Modifying Apple’s iPhone software to install applications not approved by Apple will still be legal under new exemptions to take effect on Sunday in the U.S., but illegal for an iPad and other tablets.
The seemingly contradictory decision comes from the U.S. Librarian of Congress, which grants certain exemptions to the Digital Millennium Copyright Act, which forbids consumers from trying to break security controls intended to thwart piracy and copyright violations.
The Librarian of Congress, which acts on recommendations from the U.S. Copyright Office, is allowed to grant exemptions from the law if it determines users are adversely affected by certain non-infringing uses. A review is held every three years.
“Jailbreaking,” or modifying Apple’s iOS software, is popular since Apple only allows applications it approves of to be available in its App Store to the frustration of some users. iPhone modifications have been legal since a DMCA exemption was approved in July 2010, which Apple opposed.
This time around, the antipiracy group Business Software Alliance (BSA), of which Apple is a member, argued to the U.S. Copyright Office in July that jailbreaking leads to the piracy of applications.
“Jailbreaking enables the installation and execution of pirated—i.e., unlicensed—apps on a mobile device,” the BSA wrote. “So there is a direct link between piracy and the circumvention of TPMs [technological protection measures],—jailbreaking is the precondition for making pirated apps valuable.”
The Electronic Frontier Foundation (EFF), a digital rights advocacy group, contested the piracy argument in its own letter to the agency.
“There are many legitimate, non-infringing reasons why a user might choose to jailbreak or root a device,” the EFF wrote in its July 2 letter. “These reasons range from installing non-infringing applications that happen to be unapproved by the device’s vendor, to customizing a device’s appearance, to transforming a phone into a flashlight.”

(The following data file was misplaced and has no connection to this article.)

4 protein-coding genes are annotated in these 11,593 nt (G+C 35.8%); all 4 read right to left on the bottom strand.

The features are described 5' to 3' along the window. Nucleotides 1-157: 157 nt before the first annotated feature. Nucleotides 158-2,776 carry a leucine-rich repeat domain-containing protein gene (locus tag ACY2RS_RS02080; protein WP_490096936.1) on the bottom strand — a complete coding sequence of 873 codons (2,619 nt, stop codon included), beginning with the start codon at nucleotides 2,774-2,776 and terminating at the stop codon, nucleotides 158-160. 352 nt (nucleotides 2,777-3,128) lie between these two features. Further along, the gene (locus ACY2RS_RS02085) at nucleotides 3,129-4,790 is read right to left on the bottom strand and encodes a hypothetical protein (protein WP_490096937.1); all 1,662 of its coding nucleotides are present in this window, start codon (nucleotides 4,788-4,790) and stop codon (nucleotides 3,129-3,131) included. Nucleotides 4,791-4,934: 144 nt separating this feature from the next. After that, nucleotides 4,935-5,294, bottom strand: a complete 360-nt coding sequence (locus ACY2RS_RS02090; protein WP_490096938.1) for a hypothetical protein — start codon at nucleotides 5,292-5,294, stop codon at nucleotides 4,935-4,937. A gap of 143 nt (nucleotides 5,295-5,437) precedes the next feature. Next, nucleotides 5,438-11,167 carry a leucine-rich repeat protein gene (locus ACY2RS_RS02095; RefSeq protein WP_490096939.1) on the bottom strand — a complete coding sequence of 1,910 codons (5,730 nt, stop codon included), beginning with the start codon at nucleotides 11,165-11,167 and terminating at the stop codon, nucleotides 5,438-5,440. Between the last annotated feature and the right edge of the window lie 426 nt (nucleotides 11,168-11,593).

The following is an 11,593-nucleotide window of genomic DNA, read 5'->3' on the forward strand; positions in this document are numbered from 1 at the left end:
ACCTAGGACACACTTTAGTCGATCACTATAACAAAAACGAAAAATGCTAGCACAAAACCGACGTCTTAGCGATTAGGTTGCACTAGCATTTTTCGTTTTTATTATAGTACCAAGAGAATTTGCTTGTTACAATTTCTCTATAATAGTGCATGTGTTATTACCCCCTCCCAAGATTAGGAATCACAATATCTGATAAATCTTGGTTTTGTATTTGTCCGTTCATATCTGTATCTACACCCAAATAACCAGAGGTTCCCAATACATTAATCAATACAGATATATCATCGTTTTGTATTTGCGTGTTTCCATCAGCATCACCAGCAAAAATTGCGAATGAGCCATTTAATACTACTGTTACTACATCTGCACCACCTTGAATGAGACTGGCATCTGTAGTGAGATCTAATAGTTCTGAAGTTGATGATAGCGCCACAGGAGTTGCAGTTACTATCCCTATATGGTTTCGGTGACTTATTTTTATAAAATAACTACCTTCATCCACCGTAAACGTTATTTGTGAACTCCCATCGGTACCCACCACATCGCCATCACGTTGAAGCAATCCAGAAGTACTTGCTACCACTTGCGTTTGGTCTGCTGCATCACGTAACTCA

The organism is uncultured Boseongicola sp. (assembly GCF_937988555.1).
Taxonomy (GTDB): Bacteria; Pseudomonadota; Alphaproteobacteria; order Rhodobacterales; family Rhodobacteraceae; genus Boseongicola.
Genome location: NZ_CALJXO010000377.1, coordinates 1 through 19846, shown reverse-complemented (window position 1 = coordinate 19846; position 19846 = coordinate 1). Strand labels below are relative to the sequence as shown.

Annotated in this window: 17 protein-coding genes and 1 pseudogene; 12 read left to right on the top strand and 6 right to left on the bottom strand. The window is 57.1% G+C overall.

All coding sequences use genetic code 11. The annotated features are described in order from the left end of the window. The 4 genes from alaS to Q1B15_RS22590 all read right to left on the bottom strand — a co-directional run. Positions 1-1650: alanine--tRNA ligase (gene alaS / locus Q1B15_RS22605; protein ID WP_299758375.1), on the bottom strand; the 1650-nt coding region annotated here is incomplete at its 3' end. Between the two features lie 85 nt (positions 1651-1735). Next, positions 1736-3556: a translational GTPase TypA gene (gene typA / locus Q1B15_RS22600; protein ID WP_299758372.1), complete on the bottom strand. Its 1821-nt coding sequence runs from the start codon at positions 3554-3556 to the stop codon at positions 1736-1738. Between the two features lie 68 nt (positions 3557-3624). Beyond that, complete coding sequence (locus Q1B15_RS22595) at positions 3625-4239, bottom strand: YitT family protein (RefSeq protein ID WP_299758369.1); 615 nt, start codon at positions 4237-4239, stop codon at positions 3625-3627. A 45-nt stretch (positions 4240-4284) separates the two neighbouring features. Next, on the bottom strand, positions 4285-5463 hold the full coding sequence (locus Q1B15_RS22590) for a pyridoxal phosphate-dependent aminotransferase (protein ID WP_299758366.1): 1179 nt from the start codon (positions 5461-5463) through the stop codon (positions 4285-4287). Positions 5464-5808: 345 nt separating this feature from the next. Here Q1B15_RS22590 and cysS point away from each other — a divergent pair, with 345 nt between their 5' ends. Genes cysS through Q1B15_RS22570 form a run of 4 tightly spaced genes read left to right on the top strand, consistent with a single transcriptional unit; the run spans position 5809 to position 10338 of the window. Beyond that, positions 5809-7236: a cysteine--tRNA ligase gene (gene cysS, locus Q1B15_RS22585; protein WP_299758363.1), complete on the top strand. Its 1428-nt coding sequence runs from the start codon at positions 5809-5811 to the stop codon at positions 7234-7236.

Oddly, the Copyright Office found that tablets should not qualify for the same exemption. Tablets are a broad and ill-defined class with “significant distinctions among them in terms of the way they operate, their intended purposes, and the nature of the applications they can accommodate.” The iPad, then, is out.
Another key change comes in regards to unlocking phones. Users won’t be able to legally “unlock” phones, or modify the software in a way that allows the operation of a SIM card from another carrier, that have been bought after Jan. 26, 2013. It dramatically modifies exemptions granted in 2006 and 2010, which allowed users to legally unlock their phones.
The Copyright Office concluded that while not every mobile phone is sold unlocked, there are plenty of phones sold that way, and the new rule would not hurt the market.
The Wireless Association, known as CTIA, opposed extending the 2010 exemption, arguing that groups traffic in pre-paid phones which are then unlocked and sold in markets where carriers don’t subsidize handsets.
The Librarian of Congress also granted three other exceptions. Vision-impaired people are allowed to use screen readers or other technologies to help them view literature distributed electronically. Movies can be used by educational institutions for noncommercial uses, such as for criticism or commentary, and be modified to enable captions or descriptive audio for people with vision or hearing problems.